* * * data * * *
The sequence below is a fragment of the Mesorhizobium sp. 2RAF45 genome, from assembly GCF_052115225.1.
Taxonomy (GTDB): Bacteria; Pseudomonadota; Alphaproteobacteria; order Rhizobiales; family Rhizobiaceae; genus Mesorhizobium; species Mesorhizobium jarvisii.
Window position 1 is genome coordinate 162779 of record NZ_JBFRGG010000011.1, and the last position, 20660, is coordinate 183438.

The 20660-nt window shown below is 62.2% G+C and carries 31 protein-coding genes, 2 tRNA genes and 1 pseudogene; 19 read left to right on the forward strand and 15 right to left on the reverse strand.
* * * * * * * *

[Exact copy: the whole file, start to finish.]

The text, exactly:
The sequence below is a fragment of the Mesorhizobium sp. 2RAF45 genome, from assembly GCF_052115225.1.
Taxonomy (GTDB): Bacteria; Pseudomonadota; Alphaproteobacteria; order Rhizobiales; family Rhizobiaceae; genus Mesorhizobium; species Mesorhizobium jarvisii.
Window position 1 is genome coordinate 162779 of record NZ_JBFRGG010000011.1, and the last position, 20660, is coordinate 183438.

The 20660-nt window shown below is 62.2% G+C and carries 31 protein-coding genes, 2 tRNA genes and 1 pseudogene; 19 read left to right on the forward strand and 15 right to left on the reverse strand.